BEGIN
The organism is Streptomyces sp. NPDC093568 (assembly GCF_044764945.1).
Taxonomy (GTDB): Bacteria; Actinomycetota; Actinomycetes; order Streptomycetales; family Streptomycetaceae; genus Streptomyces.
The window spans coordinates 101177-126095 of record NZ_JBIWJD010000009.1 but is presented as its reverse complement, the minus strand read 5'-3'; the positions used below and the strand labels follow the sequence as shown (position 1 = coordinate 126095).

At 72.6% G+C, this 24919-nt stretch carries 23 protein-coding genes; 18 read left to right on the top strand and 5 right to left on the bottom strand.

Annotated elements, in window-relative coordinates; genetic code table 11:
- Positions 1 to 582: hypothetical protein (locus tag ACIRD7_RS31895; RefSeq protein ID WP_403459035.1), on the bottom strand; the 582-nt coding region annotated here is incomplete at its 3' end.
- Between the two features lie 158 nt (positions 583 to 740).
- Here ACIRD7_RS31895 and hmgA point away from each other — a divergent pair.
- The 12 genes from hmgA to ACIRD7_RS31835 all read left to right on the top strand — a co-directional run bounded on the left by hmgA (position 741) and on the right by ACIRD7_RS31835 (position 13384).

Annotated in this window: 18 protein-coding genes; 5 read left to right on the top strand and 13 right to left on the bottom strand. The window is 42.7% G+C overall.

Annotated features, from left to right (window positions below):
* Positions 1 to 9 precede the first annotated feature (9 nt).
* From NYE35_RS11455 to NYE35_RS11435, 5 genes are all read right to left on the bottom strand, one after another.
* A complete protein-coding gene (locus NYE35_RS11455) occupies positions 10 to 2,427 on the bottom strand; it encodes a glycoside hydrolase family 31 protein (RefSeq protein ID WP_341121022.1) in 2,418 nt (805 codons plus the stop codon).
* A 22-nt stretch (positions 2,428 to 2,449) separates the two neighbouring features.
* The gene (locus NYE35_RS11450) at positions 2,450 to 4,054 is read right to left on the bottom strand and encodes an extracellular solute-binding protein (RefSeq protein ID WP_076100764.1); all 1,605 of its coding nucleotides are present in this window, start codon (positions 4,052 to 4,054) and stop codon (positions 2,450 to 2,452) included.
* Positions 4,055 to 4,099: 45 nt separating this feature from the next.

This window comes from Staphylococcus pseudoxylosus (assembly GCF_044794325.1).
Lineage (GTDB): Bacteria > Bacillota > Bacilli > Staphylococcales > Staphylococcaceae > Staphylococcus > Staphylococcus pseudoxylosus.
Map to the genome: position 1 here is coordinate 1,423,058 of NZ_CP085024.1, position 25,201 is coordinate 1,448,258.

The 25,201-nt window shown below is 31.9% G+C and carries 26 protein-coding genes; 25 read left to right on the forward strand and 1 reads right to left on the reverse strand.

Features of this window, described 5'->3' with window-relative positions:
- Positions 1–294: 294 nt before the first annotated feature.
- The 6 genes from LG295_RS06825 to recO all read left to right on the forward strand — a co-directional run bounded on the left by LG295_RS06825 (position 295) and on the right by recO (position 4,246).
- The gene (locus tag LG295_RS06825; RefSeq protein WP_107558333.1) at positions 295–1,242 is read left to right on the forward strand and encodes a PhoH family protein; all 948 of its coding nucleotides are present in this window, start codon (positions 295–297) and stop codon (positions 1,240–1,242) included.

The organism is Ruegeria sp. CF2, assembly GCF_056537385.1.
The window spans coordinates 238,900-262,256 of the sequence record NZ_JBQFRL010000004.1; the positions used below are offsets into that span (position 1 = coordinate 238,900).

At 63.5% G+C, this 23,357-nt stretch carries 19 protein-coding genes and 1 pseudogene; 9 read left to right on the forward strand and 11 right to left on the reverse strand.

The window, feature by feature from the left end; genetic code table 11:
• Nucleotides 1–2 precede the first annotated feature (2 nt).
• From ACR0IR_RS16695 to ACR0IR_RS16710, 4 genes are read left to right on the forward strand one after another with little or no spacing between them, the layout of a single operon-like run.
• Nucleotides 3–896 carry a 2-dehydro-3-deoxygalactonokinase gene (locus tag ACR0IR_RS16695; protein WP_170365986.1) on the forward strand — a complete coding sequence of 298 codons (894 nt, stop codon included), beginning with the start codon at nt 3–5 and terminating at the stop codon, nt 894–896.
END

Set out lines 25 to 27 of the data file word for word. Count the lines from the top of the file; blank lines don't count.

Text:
- The gene (locus tag LG295_RS06825; RefSeq protein WP_107558333.1) at positions 295–1,242 is read left to right on the forward strand and encodes a PhoH family protein; all 948 of its coding nucleotides are present in this window, start codon (positions 295–297) and stop codon (positions 1,240–1,242) included.

The organism is Ruegeria sp. CF2, assembly GCF_056537385.1.
The window spans coordinates 238,900-262,256 of the sequence record NZ_JBQFRL010000004.1; the positions used below are offsets into that span (position 1 = coordinate 238,900).